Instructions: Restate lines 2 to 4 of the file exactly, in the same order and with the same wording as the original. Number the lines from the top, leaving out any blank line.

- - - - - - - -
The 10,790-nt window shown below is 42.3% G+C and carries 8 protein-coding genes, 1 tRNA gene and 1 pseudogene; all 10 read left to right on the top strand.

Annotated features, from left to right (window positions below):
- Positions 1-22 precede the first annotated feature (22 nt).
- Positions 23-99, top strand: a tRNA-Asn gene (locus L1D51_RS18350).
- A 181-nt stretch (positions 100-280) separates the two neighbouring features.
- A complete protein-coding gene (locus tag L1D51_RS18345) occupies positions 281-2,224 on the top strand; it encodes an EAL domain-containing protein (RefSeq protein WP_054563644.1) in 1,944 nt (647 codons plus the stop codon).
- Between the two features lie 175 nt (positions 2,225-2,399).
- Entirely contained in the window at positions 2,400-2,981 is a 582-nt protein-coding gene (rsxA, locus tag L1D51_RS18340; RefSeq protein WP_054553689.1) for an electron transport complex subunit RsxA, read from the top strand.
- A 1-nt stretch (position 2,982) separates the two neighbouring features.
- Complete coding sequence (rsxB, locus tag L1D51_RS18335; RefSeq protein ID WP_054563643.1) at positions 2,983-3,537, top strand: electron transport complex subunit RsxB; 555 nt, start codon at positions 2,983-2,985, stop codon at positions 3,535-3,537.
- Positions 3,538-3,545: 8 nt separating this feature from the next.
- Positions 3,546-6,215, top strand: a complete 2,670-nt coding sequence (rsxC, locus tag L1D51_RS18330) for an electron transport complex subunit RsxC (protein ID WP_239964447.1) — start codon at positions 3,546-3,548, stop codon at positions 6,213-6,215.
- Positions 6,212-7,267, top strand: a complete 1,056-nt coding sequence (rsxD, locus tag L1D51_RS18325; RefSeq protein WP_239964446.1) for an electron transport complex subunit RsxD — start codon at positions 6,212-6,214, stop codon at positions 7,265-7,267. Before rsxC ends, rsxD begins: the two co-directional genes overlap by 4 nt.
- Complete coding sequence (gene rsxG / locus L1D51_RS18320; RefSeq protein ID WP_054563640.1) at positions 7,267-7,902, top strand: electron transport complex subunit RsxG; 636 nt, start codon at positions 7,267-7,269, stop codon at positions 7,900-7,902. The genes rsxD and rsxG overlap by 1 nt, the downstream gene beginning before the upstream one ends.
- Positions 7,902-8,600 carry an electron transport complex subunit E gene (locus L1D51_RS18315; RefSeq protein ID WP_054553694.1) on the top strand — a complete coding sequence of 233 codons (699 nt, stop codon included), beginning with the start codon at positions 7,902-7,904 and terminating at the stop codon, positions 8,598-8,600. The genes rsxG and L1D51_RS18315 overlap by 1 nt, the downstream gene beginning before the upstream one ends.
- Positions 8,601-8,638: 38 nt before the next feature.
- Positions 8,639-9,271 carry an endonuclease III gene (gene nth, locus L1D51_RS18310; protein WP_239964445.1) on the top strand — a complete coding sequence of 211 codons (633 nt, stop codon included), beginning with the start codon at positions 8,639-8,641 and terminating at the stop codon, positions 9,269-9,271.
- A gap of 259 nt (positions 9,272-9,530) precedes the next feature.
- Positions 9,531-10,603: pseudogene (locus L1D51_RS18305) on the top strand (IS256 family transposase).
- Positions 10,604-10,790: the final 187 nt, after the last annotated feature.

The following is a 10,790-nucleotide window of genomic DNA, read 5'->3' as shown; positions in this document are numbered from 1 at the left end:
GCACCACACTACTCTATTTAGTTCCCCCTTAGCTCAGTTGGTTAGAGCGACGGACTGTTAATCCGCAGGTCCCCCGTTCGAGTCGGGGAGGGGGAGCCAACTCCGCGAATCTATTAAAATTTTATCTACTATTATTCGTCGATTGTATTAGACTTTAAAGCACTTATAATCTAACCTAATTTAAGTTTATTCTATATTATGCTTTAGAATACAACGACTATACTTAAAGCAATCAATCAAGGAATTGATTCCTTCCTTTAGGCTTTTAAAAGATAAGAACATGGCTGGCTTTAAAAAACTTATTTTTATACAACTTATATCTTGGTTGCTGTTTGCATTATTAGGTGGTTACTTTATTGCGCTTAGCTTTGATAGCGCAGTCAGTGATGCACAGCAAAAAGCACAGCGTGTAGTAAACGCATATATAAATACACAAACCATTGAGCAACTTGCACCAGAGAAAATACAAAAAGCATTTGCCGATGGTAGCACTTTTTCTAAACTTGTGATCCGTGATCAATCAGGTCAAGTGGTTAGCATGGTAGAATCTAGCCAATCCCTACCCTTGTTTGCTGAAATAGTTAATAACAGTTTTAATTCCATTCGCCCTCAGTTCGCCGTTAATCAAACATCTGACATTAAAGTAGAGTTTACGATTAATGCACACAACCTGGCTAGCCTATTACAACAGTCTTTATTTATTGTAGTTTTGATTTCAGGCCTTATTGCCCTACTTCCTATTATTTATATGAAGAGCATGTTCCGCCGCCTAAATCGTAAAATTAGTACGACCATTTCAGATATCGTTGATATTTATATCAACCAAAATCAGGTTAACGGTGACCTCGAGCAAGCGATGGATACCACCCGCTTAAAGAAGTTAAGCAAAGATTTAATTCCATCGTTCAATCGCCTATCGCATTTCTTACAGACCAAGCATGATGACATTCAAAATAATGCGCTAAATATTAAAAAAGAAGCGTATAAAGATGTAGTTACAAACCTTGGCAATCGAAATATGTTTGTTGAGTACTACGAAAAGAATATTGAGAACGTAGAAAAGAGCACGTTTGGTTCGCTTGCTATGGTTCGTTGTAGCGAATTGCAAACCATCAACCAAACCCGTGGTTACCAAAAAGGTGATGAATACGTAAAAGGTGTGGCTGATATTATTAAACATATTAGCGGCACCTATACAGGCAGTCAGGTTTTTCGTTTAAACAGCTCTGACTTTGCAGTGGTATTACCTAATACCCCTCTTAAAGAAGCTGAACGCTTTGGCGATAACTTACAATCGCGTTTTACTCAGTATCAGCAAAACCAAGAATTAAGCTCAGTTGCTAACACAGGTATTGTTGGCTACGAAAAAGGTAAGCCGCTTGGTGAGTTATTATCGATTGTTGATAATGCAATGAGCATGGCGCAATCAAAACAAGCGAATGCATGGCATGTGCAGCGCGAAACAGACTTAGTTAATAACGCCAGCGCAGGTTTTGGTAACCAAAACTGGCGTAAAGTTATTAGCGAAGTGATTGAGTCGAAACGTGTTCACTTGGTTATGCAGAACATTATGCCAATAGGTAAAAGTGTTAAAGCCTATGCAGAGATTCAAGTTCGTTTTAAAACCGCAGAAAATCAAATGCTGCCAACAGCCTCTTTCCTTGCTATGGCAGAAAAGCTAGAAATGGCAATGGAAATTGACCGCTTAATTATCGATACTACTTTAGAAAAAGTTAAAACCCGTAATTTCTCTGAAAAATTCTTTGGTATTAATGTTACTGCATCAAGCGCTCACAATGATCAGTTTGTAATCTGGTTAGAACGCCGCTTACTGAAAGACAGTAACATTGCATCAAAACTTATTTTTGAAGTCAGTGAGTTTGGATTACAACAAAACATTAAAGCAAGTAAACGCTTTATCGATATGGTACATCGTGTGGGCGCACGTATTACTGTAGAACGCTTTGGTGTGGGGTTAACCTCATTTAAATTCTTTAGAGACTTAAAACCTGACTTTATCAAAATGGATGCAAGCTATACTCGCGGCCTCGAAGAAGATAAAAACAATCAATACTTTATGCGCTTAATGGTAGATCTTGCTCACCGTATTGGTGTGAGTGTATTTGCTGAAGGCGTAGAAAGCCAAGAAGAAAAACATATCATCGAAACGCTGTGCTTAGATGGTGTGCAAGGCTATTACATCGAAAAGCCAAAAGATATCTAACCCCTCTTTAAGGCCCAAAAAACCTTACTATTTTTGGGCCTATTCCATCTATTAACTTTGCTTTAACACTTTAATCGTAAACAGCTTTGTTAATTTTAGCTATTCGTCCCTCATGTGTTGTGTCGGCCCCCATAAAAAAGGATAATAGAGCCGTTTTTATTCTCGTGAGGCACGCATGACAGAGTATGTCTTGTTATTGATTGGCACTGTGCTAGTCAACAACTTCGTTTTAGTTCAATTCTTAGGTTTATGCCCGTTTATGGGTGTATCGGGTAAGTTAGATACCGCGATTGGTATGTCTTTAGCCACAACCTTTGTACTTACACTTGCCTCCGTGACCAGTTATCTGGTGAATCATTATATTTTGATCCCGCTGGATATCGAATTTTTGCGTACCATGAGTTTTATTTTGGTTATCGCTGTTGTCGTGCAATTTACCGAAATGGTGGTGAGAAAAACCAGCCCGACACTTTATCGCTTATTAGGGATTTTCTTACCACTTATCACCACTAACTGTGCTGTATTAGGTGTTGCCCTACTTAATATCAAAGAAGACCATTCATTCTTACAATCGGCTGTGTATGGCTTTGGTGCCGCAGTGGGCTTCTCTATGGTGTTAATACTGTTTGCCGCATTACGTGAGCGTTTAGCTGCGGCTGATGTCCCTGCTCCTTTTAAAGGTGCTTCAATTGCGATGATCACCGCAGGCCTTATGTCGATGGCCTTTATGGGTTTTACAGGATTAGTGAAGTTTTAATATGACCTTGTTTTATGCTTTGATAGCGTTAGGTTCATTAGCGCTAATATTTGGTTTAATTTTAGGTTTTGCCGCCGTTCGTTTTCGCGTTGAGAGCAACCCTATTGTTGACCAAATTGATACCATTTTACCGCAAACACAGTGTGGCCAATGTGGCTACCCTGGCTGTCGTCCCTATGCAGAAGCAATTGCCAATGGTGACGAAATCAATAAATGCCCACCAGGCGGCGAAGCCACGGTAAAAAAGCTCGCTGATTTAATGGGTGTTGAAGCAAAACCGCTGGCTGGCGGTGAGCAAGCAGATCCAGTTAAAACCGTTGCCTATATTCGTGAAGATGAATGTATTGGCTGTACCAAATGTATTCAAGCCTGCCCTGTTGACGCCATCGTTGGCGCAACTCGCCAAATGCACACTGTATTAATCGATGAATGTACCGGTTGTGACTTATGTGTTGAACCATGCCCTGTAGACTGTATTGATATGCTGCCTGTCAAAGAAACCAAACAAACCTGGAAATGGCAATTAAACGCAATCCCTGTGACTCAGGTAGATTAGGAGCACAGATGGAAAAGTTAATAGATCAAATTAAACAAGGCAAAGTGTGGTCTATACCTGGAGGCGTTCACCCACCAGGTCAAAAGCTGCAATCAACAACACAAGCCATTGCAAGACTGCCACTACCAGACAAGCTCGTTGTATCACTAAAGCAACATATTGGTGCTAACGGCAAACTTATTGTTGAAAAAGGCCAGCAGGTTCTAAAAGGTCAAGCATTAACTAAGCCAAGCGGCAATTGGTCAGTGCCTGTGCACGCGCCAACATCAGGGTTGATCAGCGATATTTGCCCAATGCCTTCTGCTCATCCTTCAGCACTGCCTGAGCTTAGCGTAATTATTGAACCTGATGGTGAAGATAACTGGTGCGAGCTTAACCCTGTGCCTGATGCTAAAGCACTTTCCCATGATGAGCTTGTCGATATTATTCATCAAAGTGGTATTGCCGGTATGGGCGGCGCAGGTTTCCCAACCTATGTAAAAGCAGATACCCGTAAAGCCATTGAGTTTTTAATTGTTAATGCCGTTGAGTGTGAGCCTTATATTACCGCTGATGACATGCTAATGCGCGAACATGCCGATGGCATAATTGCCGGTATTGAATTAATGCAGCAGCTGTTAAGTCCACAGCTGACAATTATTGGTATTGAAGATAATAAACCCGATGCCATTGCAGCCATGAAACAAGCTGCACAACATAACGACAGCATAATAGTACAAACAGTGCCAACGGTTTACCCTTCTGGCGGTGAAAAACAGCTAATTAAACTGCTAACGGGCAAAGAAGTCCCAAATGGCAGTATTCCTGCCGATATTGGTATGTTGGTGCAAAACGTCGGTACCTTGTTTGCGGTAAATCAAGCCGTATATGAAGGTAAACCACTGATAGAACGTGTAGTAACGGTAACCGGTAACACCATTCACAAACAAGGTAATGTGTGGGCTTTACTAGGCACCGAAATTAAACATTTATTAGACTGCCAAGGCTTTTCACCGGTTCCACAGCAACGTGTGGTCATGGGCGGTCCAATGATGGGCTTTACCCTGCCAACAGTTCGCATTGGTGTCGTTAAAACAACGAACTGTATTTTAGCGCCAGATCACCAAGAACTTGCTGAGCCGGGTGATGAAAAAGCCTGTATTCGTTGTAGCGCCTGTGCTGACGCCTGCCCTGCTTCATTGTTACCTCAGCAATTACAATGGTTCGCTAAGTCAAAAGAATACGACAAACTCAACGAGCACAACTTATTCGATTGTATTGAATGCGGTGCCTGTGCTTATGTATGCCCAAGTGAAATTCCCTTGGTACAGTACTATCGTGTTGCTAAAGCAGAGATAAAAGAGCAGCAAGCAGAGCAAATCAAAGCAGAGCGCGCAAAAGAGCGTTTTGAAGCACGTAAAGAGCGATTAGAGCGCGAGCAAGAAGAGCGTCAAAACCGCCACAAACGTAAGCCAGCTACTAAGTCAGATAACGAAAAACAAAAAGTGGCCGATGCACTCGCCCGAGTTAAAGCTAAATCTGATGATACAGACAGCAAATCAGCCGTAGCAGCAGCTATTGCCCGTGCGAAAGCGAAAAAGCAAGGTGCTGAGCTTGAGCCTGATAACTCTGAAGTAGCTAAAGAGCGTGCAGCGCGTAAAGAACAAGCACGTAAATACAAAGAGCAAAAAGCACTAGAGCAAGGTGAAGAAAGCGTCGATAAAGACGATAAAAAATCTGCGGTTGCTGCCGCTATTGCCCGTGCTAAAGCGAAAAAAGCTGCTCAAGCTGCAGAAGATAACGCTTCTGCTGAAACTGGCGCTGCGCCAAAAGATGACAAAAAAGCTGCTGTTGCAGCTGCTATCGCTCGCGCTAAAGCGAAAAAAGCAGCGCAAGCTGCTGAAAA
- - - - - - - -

Annotated features, from left to right (window positions below):
- Positions 1-22 precede the first annotated feature (22 nt).
- Positions 23-99, top strand: a tRNA-Asn gene (locus L1D51_RS18350).